DERRY GAA: One-sided cricticism ignores reality of modern football!

Dublin's Michael Darragh MacAuley under pressure from Mark Lynch, and Daniel Heavro. (Credit: INPHO/Cathal Noonan)
Dublin's Michael Darragh MacAuley under pressure from Mark Lynch, and Daniel Heavro. (Credit: INPHO/Cathal Noonan)

The outcry read like Brian McIver’s Derry had committed some huge crime against Gaelic Games.

Dubs carry on like a wet Derry blanket’ read one headline. “Football is now in the grip of Philistines” another.

Almost every report seemed to ignore that the teams in Croke Park set up with almost identical formations.

And having watched Kerry come to Celtic Park and play with 12 men behind the ball, Mayo arrive and play with 13, the Oak Leaf supporters much have been scratching their heads as to the national outcry that greeted this display.

It was never pretty but it was never going to be a spectacle. Derry, without a number of key players - which they have been all season - were staring relegation in the face and in dire need of points.

One of the main reason the Oak Leafers have found themselves in this predicament has been a reluctance to adopt the ultra defensive systems which seem to go hand-in-hand with Division One football. And remember, not every top flight team is from Ulster.

Dublin's Tomas Brady under pressure from Michael McIver and Oisin Duffy. (Credit: INPHO/Cathal Noonan)

Dublin's Tomas Brady under pressure from Michael McIver and Oisin Duffy. (Credit: INPHO/Cathal Noonan)

It is an irony that was not lost on the Derry manager following Saturday’s 0-08 to 0-04 defeat.

“When we were in Dublin a year ago we were well opened up,” said Brian McIver, “This time Dublin scored eight points and two of those came in the last minute or so.

“From a defensive point of view, we did the business but look, until the GAA authorities do something to change the rules or whatever, unfortunately that’s the way a lot of games are going. Believe me, it’s not the way we want to play football.

“It’s an exhaustive effort and if you are going to play like that you really have to be scoring near enough every time you go to the other end of the field.

Until the GAA authorities do something to change the rules or whatever, unfortunately that’s the way a lot of games are going. Believe me, it’s not the way we want to play football.

Derry manager, Brian McIver

“But listen both sides’ set up by and large, they nearly mirrored each other. So it was the same problem for Dublin but when their chances presented themselves they took them.”

There were no such complaints following last season’s 3-19 to 1-10 National League final for Dublin. That game had plenty of scores but was barely a contest. On Saturday, Derry left Croke Park disappointed not to have taken the two points.

After 37 first-half minutes Dublin had managed just a single point which highlights the defensive job Derry did on Jim Gavin’s team.

Ten minutes in, the sides were yet to score and the crowd’s frustrations were growing but since when does an underdog bear the brunt of criticism in such circumstances? With all their money power and resources, should the onus not have been on Dublin to breakdown an under strength Derry rather simply complaining that the Oak Leafers tried to make things difficult.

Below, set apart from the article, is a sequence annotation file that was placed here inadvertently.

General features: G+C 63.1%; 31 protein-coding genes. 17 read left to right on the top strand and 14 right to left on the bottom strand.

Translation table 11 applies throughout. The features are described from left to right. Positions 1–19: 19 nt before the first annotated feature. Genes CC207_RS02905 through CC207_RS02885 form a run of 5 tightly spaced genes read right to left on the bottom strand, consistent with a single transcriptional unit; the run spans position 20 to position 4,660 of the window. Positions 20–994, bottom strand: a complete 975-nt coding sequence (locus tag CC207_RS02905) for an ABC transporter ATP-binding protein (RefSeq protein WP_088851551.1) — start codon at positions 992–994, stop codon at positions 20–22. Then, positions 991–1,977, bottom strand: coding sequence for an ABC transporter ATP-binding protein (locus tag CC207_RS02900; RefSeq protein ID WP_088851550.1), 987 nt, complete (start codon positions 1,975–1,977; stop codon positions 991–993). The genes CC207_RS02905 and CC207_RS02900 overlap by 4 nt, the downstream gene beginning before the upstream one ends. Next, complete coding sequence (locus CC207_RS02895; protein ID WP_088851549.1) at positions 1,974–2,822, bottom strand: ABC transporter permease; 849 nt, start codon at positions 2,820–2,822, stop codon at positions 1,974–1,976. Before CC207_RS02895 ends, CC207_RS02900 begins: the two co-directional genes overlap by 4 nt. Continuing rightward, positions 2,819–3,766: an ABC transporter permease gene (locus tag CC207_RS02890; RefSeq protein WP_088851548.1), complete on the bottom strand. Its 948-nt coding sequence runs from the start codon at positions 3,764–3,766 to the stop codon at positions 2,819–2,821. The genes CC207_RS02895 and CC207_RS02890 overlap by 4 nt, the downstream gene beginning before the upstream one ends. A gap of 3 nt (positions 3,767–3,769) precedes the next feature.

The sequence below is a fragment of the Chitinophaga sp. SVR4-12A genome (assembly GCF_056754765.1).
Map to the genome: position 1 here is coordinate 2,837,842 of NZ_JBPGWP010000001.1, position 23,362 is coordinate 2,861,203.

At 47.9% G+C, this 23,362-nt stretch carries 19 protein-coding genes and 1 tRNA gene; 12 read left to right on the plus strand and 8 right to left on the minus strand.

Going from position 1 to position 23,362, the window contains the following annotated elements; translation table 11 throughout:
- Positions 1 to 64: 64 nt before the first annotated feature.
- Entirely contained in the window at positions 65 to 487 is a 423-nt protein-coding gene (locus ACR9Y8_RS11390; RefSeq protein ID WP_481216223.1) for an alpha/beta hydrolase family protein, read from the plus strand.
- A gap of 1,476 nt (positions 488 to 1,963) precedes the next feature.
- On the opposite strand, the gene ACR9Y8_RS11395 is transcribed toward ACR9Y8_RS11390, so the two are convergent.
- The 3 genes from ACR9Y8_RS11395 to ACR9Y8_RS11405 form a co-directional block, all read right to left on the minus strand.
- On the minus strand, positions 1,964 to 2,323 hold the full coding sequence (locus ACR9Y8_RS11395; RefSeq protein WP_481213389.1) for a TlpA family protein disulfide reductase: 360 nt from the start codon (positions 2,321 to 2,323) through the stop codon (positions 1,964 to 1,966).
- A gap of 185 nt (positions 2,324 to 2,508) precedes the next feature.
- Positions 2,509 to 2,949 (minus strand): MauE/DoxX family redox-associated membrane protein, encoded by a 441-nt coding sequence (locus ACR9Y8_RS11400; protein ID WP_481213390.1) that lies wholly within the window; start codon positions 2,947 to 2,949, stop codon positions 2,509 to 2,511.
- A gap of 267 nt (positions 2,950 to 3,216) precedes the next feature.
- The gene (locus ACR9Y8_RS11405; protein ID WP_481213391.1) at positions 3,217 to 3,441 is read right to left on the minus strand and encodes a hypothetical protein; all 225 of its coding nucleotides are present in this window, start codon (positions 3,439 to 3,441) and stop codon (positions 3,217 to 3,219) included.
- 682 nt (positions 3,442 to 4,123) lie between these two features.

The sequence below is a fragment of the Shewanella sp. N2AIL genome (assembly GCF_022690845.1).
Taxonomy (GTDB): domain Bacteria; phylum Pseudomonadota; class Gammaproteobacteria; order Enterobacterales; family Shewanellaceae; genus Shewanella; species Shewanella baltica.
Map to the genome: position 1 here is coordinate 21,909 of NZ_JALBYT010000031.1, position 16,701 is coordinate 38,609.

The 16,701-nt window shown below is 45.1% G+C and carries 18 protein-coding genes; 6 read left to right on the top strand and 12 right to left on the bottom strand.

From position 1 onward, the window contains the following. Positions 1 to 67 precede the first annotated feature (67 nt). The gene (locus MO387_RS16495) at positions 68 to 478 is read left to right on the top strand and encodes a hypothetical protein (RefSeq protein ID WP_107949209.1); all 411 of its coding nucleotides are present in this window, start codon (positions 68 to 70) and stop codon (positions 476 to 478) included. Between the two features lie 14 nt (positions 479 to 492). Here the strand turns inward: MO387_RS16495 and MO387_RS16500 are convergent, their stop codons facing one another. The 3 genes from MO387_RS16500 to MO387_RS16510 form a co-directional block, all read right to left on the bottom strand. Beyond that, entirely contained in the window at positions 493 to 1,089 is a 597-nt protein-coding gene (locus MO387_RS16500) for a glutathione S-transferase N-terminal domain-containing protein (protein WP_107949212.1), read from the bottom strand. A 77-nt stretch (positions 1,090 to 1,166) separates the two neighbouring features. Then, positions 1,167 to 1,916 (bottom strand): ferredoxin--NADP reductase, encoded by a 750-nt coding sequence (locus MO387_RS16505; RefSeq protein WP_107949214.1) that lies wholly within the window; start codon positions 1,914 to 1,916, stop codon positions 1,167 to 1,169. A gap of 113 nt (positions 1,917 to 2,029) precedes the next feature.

Michael Darragh MacAuley of Dublingets to grips with Kevin Johnston in Croke Park. ('Credit: INPHO/Donall Farmer)

Michael Darragh MacAuley of Dublingets to grips with Kevin Johnston in Croke Park. ('Credit: INPHO/Donall Farmer)

From a Derry point of view, the defensive display was sound and had Eoin Bradley been available they may have sneaked the win.

The challenge now for Derry is to find the right balance between the defensive and attacking sides. Too many times this season they have been picked off by the defensive systems that all the top teams are employing. Defensive football does not sit easy with the Derry manager but he’s not a fool and will not send his side out as cannon fodder.

Saturday’s deadlock was eventually broken by Dublin midfielder, Michael Darragh McAuley but Mark Lynch replied for Derry before Stephen Cluxton denied Benny Heron a certain goal, deflecting his low shot wide with his legs. The Ballinascreen man however converted the resulting ’45 to give Derry the lead after 15 minutes.

The Oak Leafers, who went further ahead through a James Kielt free and spurned chances before Diarmuid Connolly finally registered Dublin’s second score deep into first-half injury time.

Substitute Cormac Costello levelled within four minutes of the restart before Dean Rock put the home side ahead eight minutes later. With Dublin retaining extra numbers in defence, Derry’s counter-attacking eventually paid dividends with Enda Lynn slotting over a classy equaliser.

Level with seven minutes remaining, substitute Paddy Andrews and Connolly finally took advantage of a tiring Derry to hit the points that sent Derry into Division two for 2016.

Scorers – Dublin: D Rock 0-3 (2f), D Connolly 0-2, M MacAuley 0-1, C Costello 0-1, P Andrews 0-1.

Derry: M Lynch 0-1, B Heron 0-1 (’45), J Kielt 0-1 (f), E Lynn 0-1.

Dublin: S Cluxton; P McMahon, R O’Carroll, E Culligan (David Byrne 41); J Cooper, J Small, J McCaffrey; M MacAuley (B Fenton 53), T Brady (J McCarthy 41); P Flynn, D Connolly, C Kilkenny (P Andrews 51); K McManamon (C Costello h-t), D Rock, B Brogan (Davey Byrne 70).

Derry: T Mallon; O Duffy, N Holly, K Johnston; L McGoldrick (E McNicholl, 68), C McAtamney, M McIver (D McKinless 51); M Lynch, E Bradley (F Doherty 47); S McGoldrick, D Heavron, E Lynn; B Heron, E McGuckin (T O’Brien 47), J Kielt (C McFaul 47).

Referee: C Lane (Cork).